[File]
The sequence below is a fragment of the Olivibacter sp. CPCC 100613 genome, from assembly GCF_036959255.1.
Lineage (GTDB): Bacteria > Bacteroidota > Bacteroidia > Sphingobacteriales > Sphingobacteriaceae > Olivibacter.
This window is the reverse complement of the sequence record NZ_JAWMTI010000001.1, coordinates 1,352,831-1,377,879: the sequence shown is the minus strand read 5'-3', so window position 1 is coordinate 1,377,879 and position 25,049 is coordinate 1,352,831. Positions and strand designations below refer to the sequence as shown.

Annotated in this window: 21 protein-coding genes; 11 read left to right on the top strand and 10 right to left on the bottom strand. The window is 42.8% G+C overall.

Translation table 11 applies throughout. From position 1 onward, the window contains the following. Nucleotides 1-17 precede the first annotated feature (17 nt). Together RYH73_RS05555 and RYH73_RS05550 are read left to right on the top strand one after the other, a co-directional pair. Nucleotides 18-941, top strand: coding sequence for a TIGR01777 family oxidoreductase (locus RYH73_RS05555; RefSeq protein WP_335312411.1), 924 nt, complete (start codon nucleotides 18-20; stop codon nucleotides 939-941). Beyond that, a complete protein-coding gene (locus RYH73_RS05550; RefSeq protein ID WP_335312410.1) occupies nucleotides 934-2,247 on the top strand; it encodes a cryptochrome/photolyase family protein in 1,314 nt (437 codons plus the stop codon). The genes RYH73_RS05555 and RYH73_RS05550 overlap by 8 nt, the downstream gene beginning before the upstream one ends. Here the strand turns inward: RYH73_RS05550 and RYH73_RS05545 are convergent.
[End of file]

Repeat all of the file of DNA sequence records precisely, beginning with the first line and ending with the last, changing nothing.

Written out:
The sequence below is a fragment of the Olivibacter sp. CPCC 100613 genome, from assembly GCF_036959255.1.
Lineage (GTDB): Bacteria > Bacteroidota > Bacteroidia > Sphingobacteriales > Sphingobacteriaceae > Olivibacter.
This window is the reverse complement of the sequence record NZ_JAWMTI010000001.1, coordinates 1,352,831-1,377,879: the sequence shown is the minus strand read 5'-3', so window position 1 is coordinate 1,377,879 and position 25,049 is coordinate 1,352,831. Positions and strand designations below refer to the sequence as shown.

Annotated in this window: 21 protein-coding genes; 11 read left to right on the top strand and 10 right to left on the bottom strand. The window is 42.8% G+C overall.

Translation table 11 applies throughout. From position 1 onward, the window contains the following. Nucleotides 1-17 precede the first annotated feature (17 nt). Together RYH73_RS05555 and RYH73_RS05550 are read left to right on the top strand one after the other, a co-directional pair. Nucleotides 18-941, top strand: coding sequence for a TIGR01777 family oxidoreductase (locus RYH73_RS05555; RefSeq protein WP_335312411.1), 924 nt, complete (start codon nucleotides 18-20; stop codon nucleotides 939-941). Beyond that, a complete protein-coding gene (locus RYH73_RS05550; RefSeq protein ID WP_335312410.1) occupies nucleotides 934-2,247 on the top strand; it encodes a cryptochrome/photolyase family protein in 1,314 nt (437 codons plus the stop codon). The genes RYH73_RS05555 and RYH73_RS05550 overlap by 8 nt, the downstream gene beginning before the upstream one ends. Here the strand turns inward: RYH73_RS05550 and RYH73_RS05545 are convergent.